ESDANA connects potential writers for the Encyclopedia of Seventh-day Adventists(ESDA) with article topics. More specifically, it lists and provides orientation to selected topics related to Adventism in North America.
Davis, Ovid Elbert (1869-1911). Missionary to Guiana. A ministerial graduate from Emmanuel Missionary College, he began his service as a self-supporting missionary in Canada and Alaska. He pioneered the work among the Indians at Port Simpson, British Columbia, near the southern end of the Alaska panhandle, and on Dec. 11, 1903, established there the first Indian church in the province, and possibly in the Pacific Northwest. After working there for three or four years, and for a brief period in Washington and Michigan, he took charge of the Guiana Mission in 1906. He had established three stations among the Indians of the interior when
Brown, Frederick W. (1860-1899). Pioneer Seventh-day Adventist minister in India. He was a son of a Protestant minister in the state of New York and was dedicated by his parents for service in India in his childhood. At the age of 15 he was baptized in the Free
Baxter, William Edgar (1881-1973). Pioneer missionary. A native of Indiana, he entered the ministry in 1901 in the Oklahoma Conference. He was one of the founders of the Inter-American Division, having first served there in 1909 as pastor in Kingston, Jamaica,
Tindall, John H.N. (1880-1972). He trained as a medical evangelist at the College of Medical Evangelists and pioneered gospel-medical evangelism. His evangelistic meetings were conducted in Indiana, Virginia, Wisconsin, Oklahoma, Texas, and California.
--Review, 21 Dec. 1972 | see also bio at https://wdfsermons.org/other-speakers/j-h-n-tindall/
Timpson, George (1927- 1996). Born in Frederick, Maryland, in 1927, Timpson graduated from Oakwood College in 1952. He served as an educator in Alabama and New York until 1961, when he became a full-time pastor in the Northeastern Conference. In 1971
Thomas, Donn Henry (d. 1956). Brother Thomas attended the University of Arizona, and in 1933 graduated from Beloit College, Beloit, Wis. He established his own weekly newspaper in the Detroit area. In 1939 he was married to Peggy Quinlan. The Thomases became church members in 1945. In 1947 Brother Thomas was appointed head of the Public Relations Department of the Pacific Union Conference, thus becoming the first full-time union public relations director in the denomination. He held this position until 1954 when he accepted the leadership of the Public Relations Department of the General Conference.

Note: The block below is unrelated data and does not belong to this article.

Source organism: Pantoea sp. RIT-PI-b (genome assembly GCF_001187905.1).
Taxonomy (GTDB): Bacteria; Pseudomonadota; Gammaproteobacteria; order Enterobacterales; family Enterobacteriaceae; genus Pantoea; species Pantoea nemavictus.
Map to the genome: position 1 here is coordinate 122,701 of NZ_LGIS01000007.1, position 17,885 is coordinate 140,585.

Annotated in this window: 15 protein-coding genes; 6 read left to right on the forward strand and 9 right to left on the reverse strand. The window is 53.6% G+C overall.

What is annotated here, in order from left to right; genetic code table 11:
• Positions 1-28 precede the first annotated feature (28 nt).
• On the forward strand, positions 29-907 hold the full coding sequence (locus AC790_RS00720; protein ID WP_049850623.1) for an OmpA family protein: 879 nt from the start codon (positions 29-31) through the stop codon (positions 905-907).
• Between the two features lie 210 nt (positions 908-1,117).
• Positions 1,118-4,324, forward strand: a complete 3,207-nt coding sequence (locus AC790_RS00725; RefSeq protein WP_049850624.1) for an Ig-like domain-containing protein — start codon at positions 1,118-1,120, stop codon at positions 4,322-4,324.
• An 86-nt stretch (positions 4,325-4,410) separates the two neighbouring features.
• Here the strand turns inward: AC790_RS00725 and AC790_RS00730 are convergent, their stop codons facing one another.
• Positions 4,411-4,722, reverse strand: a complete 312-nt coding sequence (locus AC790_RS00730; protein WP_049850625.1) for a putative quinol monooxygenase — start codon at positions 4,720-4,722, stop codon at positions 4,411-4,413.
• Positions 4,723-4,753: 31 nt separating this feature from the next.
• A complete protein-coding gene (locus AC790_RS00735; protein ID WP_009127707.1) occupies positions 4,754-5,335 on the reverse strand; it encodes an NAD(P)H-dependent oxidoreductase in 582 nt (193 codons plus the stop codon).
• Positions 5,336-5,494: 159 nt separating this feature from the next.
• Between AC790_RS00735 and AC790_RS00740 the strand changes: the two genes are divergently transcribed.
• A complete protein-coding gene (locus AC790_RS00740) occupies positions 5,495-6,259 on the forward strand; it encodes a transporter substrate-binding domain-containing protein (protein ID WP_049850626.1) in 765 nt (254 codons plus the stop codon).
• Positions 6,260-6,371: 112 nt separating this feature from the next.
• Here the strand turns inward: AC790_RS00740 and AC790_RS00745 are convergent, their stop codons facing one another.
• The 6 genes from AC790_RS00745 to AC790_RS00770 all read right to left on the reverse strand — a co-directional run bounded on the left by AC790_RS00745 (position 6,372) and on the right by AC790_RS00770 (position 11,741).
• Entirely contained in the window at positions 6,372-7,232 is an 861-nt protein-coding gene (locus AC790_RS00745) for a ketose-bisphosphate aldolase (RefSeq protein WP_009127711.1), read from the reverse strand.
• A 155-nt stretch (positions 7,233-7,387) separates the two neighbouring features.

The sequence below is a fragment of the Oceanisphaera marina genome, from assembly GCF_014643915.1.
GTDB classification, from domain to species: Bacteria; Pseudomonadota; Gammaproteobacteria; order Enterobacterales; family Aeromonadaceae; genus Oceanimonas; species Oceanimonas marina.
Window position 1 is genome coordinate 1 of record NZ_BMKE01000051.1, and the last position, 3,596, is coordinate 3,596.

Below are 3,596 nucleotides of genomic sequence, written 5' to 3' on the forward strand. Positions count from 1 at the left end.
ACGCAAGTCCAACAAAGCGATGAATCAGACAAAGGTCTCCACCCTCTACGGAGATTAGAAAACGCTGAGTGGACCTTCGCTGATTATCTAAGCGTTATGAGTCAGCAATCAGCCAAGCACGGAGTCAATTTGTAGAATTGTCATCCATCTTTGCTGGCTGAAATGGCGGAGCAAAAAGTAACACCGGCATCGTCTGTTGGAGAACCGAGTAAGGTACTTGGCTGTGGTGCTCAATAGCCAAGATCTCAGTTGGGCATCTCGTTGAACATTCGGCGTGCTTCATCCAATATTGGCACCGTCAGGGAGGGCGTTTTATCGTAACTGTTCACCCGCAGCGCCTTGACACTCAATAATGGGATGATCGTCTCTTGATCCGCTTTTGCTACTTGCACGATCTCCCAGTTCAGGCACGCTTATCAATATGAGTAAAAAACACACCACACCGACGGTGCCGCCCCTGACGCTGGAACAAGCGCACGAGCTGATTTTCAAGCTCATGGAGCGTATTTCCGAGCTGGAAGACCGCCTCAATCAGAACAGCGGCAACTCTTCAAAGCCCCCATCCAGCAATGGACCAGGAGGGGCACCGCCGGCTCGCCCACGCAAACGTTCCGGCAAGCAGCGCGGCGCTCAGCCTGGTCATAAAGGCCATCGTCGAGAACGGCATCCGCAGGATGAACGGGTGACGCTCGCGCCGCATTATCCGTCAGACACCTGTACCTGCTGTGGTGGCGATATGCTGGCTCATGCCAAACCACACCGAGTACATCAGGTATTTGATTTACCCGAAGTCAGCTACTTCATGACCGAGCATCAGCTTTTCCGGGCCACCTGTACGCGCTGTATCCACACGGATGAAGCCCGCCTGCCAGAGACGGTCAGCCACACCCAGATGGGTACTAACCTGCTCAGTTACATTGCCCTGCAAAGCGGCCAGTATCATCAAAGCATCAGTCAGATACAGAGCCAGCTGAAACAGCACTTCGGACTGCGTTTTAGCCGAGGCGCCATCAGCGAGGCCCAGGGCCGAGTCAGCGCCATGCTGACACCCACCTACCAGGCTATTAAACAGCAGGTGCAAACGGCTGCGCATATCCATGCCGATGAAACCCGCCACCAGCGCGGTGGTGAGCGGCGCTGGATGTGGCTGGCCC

Smith, Clark (1918-1997). He served as pastor, local and union conference youth leader, and member of the Youth Department staff of the General Conference. He directed the Medical Cadet Corps and was commander of Camp Desmond Doss, Grand Rapids, Mich. He was also involved in Operation Whitecoat in Frederick, Maryland.
Voth, David (1875-1968). Chaplain, evangelist, administrator, pastor. He was a native of South Dakota and a graduate of Union College. He served the church for two years in South Dakota and then took nurse’s training in Battle Creek. After his marriage to Albertina Boo, the couple accepted a call to Switzerland, where he became chaplain of
Sandstrom, Donald J. (1928-1999). He served the denomination for 43 years, first as pastor in Southern New England Conference; as president of the North Coast Mission; president of the Inca Union in Peru, Equador, and Bolivia; as secretary of the Eastern
Russell, Kit Carson (1860-1919). Elder Russell was converted at the age of nineteen, and united with the church of Seventh-day Adventists at Sinclairville, N. Y. Feeling a great desire to give to others the truth he had found, he entered the canvassing work, in which he was very successful.
December 13, 1883, he was united in marriage with Miss Carrie E. Hovey, of Randolph, N. Y....
...Having always had a great burden to enter the ministry, he began laboring in this capacity in Tioga County, Pennsylvania, in company with Elder F. Peabody. He was